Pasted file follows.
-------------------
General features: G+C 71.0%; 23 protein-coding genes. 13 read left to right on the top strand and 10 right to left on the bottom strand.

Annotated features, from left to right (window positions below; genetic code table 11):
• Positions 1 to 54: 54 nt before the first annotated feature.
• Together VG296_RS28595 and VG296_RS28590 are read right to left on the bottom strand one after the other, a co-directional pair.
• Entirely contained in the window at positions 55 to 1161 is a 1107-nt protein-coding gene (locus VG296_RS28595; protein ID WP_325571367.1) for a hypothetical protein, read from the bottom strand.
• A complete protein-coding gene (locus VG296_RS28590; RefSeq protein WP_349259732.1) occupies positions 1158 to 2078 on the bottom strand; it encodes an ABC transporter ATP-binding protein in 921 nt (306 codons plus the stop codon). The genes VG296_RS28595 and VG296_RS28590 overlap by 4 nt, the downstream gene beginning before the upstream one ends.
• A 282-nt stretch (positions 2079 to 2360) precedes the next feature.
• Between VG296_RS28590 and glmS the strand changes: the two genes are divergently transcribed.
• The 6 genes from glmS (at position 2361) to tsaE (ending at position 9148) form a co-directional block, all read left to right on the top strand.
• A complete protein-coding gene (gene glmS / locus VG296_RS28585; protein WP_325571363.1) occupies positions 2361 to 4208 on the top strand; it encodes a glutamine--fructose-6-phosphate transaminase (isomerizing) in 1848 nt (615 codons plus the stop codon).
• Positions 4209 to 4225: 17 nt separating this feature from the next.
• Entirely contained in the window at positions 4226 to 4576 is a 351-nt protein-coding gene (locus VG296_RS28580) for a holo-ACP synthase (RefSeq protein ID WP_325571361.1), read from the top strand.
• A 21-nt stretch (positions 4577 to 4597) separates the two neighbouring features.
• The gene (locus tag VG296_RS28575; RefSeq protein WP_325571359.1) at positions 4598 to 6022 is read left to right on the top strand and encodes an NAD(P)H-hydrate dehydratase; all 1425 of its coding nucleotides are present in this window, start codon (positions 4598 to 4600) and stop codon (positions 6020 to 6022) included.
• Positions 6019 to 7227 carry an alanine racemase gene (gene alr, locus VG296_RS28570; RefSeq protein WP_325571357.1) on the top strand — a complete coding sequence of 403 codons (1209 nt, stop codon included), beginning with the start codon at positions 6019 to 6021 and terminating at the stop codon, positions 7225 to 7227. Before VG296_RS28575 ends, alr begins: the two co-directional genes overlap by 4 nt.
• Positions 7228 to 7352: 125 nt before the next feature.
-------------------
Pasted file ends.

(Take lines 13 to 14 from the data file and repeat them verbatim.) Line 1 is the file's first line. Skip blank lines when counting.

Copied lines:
• A 21-nt stretch (positions 4577 to 4597) separates the two neighbouring features.
• The gene (locus tag VG296_RS28575; RefSeq protein WP_325571359.1) at positions 4598 to 6022 is read left to right on the top strand and encodes an NAD(P)H-hydrate dehydratase; all 1425 of its coding nucleotides are present in this window, start codon (positions 4598 to 4600) and stop codon (positions 6020 to 6022) included.